Version: v0.7.0 - Beta.  We welcome contributors & feedback.

Special Operators

Ternary ? :

The ternary operator is a shortcut for 'if a, then b, else c'.

It is used as an expression to determine a value.

\$a = condition ? \$result1 : \$result2

// Same as...
if condition {
\$a = \$result1
} else {
\$a = \$result2
}

// Examples
\$a = true ? 'Yes' : 'No'   //= 'Yes'
\$b = false ? 'Yes' : 'No'  //= 'No'

\$badge = \$isVerified ? '(Verified User)' : ''

Modulo %

Modulo gives you the remainder after dividing two numbers.

If the right side of the operator is negative, the result will also be negative.

10 % 2  //= 0
10 % 3  //= 1
10 % 4  //= 2

-10 %  3  //=  1
10 % -3  //= -1  // negative right side
-10 % -3  //= -1  // negative right side

Odd/Even

Modulo is often used to check if a number is odd or even.

However, for clarity, you can simply call methods on the number itself.

\$num = 20

\$num.isEven() //= true
\$num.isOdd() //= false

\$num.isMultipleOf(5) //= true
\$num.isMultipleOf(7) //= false

Orset & Andset

Logic and assignment can be combined into a single operator.

Orset ||=

Orset (OR Set) can be used to assign a default value.

\$numGuests ||= 1

// same as...

if !\$numGuests: \$numGuests = 1

Andset &&=

Andset (AND Set) can be used to process a value further, if it exists.

\$date &&= formatDate(\$date)

// same as...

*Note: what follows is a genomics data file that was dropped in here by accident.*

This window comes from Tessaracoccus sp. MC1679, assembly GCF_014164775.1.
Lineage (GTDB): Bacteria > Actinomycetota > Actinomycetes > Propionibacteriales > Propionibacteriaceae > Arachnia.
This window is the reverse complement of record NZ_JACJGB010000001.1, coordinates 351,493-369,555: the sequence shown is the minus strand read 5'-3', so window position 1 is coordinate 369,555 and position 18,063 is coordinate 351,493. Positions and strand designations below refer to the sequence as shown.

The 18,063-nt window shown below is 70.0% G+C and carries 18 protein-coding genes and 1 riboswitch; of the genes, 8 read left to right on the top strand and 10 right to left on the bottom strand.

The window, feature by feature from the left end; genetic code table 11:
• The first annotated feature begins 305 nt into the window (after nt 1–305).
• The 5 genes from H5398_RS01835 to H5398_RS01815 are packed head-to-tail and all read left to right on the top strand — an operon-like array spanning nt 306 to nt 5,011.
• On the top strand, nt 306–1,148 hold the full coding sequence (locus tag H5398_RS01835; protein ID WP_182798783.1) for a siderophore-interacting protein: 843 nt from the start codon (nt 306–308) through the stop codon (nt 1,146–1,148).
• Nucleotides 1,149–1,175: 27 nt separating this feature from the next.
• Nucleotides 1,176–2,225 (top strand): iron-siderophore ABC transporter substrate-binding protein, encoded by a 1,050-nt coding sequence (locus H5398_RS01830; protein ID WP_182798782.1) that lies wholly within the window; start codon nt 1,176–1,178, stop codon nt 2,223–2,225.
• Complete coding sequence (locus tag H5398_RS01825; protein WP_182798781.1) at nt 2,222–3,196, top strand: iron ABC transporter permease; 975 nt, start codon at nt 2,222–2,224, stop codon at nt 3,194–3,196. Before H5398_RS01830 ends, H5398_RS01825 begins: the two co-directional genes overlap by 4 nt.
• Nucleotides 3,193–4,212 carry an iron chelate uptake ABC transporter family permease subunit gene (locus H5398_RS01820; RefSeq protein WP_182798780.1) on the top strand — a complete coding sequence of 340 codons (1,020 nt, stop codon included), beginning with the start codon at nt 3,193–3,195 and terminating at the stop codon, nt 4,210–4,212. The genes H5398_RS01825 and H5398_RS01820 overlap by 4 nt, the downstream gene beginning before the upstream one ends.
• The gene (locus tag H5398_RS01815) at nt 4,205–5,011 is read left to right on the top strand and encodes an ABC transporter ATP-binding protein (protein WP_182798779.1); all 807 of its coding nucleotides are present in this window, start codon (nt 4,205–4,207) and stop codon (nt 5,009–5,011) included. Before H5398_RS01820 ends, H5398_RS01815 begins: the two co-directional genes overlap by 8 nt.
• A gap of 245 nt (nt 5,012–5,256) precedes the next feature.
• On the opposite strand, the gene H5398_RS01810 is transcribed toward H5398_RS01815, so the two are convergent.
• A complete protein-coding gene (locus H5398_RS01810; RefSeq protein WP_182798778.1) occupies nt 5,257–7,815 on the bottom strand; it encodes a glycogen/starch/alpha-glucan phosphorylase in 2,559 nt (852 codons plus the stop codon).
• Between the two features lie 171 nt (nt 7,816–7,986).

if \$date: \$date = formatDate(\$date)

Orval & Andval

These operators return the value of either side, depending on whether the left value is true or false.

Orval ||:

Orval (OR Value) can be used to assign a default value.

\$id = \$user.id ||: -1

// same as...

if \$user.id {
\$id = \$user.id
} else {
\$id = -1
}

Andval &&:

Andval (AND Value) can be used to check if an object is valid before accessing it further.

\$id = \$user &&: \$user.id

// same as...

if \$user {
\$id = \$user.id
} else {
\$id = \$user // falsey value
}

Splat ...

The splat ... prefix operator can be used to pack or unpack function arguments to/from Lists.

Packing

Use splat in a function signature to combine a variable number of arguments into a single List.

fn dropFirst(\$first, ...\$rest) {
return \$rest
}

dropFirst(1, 2, 3, 4)
//= [2, 3, 4]

Unacking

Use splat in a function call to expand a List into individual arguments.

return \$n1 + \$n2 + \$n3
}

\$nums = [11, 22, 33]

//= 66

Cat ^^

The cat ^^ prefix operator applies advanced opti-meow-zation to a variable.

\$moneyInBank = 301.67

print(^^\$moneyInBank)
//= 'MEOW'

Spaceship <=>

The spaceship operator compares two numbers and returns -1, 0, or 1, depending if the 1st number is less than, equal, or greater than the 2nd number.

This is primarily used for sorting functions.

1 <=> 2  //= -1
1 <=> 1  //=  0
2 <=> 1  //=  1

\$letters = q[x y z]

\$letters.sort(x{ \$b <=> \$a })
//= ['z', 'y', 'x']

Bitwise Operators

Because bitwise operations are rarely used in web development, THT uses a non-convential syntax (borrowed from Raku) to avoid accidental confusion with their Logical counterparts (e.g. & vs. &&).

+|  bitwise OR
+&  bitwise AND
+^  bitwise XOR
+~  bitwise NOT
+>  bitwise SHIFT RIGHT
+<  bitwise SHIFT LEFT

These can be used with literal binary digits with the 0b prefix.

Example:

\$bin = 0b100 +& 0b110
//= 4 (0b100)

Match

In place of switch, there will be a match operator, similar to what was introduced in PHP 8.

Coming soon.